Determining the functional mechanisms of complex protein machineries
Protein kinases and molecular chaperones are some of the most challenging biological systems involved in disease. They play central roles in pediatric cancer and other catastrophic disorders of childhood. Our work centers on understanding the structure and dynamics of these complex protein machineries. We combine high-resolution NMR spectroscopy with other structural approaches to decipher normal and pathological mechanisms of action.
Our laboratory aims to understand the structure and dynamics of the complex protein machineries that underlie key biological processes in the body. Our research efforts focus on two major biological families that are involved in disease — protein kinases and molecular chaperones. Leveraging state-of-the-art technologies in NMR spectroscopy, X-ray crystallography and cryo-EM, the projects in our laboratory revolve around how protein kinases and molecular chaperones function, both in vitro and in vivo.
Involved in important processes both inside and outside of the cell, protein kinases are the most frequently mutated domains in cancer and are therefore often targeted for therapeutic intervention. In our protein kinase research, we explore – on an atomic level – the rare conformational states that kinases transiently adopt as it functions. These states have historically been difficult, if not impossible, to capture and visualize but our laboratory recently employed state-of-the-art NMR spectroscopy techniques to show the different active and inactive conformations of the Abl kinase. We are now extending this novel approach to other kinases involved in disease.
The ultimate goal of this area of research is to better understand how the activity of protein kinases is regulated, since out-of-control kinase activity often leads to tumorigenesis, cancer, inflammation, and neurological diseases. In addition, our laboratory aims to understand the mechanisms of disease, leveraging the data we generate to identify selective inhibitors for therapeutic intervention and gain insight into drug resistance.
Mechanism of ligand-induced dimerization and activation of ALK. Animation By: Zhaowen Luo
In our molecular chaperone research, we are exploring large and dynamic complexes and the proteins that are upregulated when there are many unfolded or misfolded proteins in the cell. Molecular chaperones represent the first line of defense by working to prevent misfolding or aggregation but the interaction of chaperones with these unfolded or misfolded substrates is transient in nature.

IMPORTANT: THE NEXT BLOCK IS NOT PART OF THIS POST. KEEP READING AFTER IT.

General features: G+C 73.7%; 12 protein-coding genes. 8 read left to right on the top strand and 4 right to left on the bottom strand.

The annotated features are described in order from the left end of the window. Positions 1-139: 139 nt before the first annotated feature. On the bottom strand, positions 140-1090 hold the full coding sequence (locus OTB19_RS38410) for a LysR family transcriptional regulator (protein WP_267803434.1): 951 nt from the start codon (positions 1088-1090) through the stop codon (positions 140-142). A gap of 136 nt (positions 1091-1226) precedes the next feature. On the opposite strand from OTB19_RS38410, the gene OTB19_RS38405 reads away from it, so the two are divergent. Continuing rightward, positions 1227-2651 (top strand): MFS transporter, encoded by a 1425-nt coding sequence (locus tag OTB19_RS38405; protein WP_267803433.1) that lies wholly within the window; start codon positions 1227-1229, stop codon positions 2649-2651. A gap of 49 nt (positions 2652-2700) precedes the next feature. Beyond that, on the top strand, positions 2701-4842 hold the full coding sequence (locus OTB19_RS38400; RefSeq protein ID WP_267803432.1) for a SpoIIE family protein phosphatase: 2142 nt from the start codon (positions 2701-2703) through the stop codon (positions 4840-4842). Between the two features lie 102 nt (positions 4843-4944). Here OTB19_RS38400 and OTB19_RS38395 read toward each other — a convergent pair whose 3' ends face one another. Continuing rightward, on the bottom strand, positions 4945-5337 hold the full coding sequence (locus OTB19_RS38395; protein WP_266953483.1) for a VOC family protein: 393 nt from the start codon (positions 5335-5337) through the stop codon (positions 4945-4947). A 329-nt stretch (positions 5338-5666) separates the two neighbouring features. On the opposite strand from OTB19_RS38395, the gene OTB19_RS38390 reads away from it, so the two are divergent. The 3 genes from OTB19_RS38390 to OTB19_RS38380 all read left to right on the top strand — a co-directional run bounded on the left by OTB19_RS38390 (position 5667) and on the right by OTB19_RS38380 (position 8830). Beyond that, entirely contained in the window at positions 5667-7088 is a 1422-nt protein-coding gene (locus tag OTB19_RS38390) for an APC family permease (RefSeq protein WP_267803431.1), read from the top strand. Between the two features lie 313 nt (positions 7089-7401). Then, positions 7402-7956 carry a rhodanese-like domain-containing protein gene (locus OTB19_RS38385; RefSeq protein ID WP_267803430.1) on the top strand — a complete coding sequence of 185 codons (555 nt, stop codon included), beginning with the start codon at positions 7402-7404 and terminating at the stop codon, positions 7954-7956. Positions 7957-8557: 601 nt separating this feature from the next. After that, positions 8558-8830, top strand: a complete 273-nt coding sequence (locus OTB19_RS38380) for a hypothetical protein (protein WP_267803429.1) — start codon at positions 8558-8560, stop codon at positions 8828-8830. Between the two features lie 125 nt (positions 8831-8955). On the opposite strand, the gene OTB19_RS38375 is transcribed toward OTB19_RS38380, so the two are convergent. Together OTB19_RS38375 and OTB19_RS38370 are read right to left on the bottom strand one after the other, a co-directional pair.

Our laboratory has spearheaded novel approaches that use NMR spectroscopy and other techniques to observe the molecular chaperones with their unfolded proteins. The technique we pioneered allows us to develop high-resolution structures and to observe how chaperones recognize and connect with proteins. Armed with a more in-depth understanding of what is happening within the cell between molecular chaperones and proteins, we aim to apply this line of investigation to other systems and develop new therapeutic interventions.
In his role as Chair of the Department of Structural BIology and Joseph Simone Endowed Chair in Basic Research, Dr. Charalampos Babis Kalodimos has positioned St. Jude as a world leader in Structural Biology research. Dr. Kalodimos received his PhD in 1999 from the Institute Curie in Paris and began exploring the world of biomolecular NMR as a postdoc with Dr. Robert Kaplan in Utrectht, The Netherlands. Recruited to St. Jude in 2017, Dr. Kalodimos continues an already distinguished career, highlighted by numerous Young Investigator Awards, the 2017 Raymond and Beverly Sackler International Prize in the Physical Sciences, and election as a 2020 Biophysical Society Fellow.
Interdisciplinary team of structural biologists and biophysicists focused on fundamental questions of protein machinery dynamics
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